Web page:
Next thing you want is the downfield threat. This is the guy who can stretch the defense and usually draws the additional defender, and if he’s good, he makes the catches anyway. Greg Jennings fulfilled this role quite well for Favre and Rodgers for many years. He was able to go downfield and ended up being the guy running into the end zone or getting open in the end zone. And when he pulls that defender upfield, he opens it up for the possession receiver to get the ball underneath or on the sideline.

Finally, if you’re really lucky, you have that third guy who is that wild card, the big-play guy. The circus catch, the “don’t know what to expect, but when it works, it’s spectacular” guy. He’s often a lot like the downfield threat guy in ability, but is the one that gets the third corner on him and should exploit him for explosive plays if he can. James Jones is that third guy who comes to mind filling that role back in the glory days of 2007 and 2010.

Him: I just get so tired of that Packer fan arrogance.

Me: I get tired of that Viking fan Napoleon Complex.

Fast forward to today, and going into a season with an MVP quarterback at the top of his game (for how much longer?), an offensive line that is considered to be the best since Mike Sherman’s squad in the early 2000’s, and a running back duo that should be unstoppable, we also find the WR crew might be the best in the game.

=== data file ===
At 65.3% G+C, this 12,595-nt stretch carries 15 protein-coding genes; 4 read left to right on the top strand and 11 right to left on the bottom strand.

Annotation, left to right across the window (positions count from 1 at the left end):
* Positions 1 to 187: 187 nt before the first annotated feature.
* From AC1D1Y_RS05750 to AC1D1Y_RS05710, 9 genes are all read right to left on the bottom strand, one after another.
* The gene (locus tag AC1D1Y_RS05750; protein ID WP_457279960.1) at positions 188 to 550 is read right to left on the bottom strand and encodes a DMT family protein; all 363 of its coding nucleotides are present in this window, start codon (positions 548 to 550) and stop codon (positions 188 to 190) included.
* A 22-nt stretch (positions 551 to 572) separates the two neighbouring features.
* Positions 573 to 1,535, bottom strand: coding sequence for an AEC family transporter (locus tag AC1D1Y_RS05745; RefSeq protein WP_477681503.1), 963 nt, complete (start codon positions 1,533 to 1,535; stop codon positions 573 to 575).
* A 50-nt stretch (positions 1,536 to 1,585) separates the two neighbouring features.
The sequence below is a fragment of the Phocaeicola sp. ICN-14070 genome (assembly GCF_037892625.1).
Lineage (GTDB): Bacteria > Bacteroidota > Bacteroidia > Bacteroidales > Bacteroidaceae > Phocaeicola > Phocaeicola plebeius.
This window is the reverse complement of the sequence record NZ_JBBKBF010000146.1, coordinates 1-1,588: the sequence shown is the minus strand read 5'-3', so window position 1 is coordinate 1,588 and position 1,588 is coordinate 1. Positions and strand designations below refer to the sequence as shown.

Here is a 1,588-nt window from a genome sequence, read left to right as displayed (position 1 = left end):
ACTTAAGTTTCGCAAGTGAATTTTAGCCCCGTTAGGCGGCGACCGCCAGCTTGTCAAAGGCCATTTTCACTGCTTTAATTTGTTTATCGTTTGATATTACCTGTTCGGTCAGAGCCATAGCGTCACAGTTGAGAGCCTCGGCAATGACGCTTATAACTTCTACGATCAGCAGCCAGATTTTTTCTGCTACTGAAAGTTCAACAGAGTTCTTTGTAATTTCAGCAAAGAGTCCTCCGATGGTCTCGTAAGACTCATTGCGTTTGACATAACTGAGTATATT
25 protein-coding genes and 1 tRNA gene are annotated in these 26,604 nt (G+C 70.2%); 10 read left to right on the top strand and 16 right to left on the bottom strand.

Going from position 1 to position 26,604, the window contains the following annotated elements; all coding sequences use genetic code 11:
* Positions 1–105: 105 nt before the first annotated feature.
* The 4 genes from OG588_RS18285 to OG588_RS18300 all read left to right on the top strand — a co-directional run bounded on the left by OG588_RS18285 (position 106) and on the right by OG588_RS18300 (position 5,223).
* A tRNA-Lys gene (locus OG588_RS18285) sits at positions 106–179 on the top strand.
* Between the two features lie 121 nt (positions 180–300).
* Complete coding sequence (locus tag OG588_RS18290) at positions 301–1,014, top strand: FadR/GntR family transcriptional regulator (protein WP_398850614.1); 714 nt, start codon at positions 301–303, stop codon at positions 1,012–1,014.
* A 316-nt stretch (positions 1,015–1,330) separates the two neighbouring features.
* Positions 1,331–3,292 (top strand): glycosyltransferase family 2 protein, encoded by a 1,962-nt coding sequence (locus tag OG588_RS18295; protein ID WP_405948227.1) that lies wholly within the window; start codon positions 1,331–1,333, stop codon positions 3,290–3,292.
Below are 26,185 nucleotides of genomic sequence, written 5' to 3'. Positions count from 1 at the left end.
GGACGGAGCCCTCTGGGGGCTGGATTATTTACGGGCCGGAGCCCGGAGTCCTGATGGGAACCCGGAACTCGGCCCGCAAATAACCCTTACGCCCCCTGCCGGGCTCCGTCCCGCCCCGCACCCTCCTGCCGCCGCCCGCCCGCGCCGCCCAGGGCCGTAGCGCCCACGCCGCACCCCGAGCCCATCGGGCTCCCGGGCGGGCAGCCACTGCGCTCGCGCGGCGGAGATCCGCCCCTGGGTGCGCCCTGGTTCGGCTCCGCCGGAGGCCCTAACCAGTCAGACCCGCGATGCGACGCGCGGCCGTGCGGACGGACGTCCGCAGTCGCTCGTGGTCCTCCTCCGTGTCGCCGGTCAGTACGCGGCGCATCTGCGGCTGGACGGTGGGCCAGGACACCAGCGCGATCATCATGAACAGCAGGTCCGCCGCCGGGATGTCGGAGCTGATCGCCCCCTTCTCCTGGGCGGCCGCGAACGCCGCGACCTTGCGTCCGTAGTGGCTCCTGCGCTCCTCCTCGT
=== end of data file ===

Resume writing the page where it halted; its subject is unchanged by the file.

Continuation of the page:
But they also fill those roles I talked about. Perfectly.

Nelson is the possession receiver, the safety valve, mimicking Driver’s tiptoe sideline catches perfectly. He is the guy Rodgers looks to when he’s in trouble, and he is sure-handed enough to make the catch.

Randall Cobb fills that downfield threat role. He’s a playmaker, the guy who draws the coverage downfield and makes the great catches that usually become long touchdowns. He’s not big, but he comes up big and while he may not make an impact on every series, his plays make a big impact on the game.

Finally, we were looking to Davonte Adams to blossom into the big-play wild card. With size and great hands, he’s the guy you always forget about and explodes when the top two wideouts each draw double coverage. He’s the one-handed catch receiver that, with a year of maturity, can make up for the lack of a dynamic tight end.

Him: You have to admit, that choke against the Seahawks might, like, top-5 of all time.

Me: Yes, that’s why we cut the guy that choked and you guys signed him. Seemed like a far better fit for him.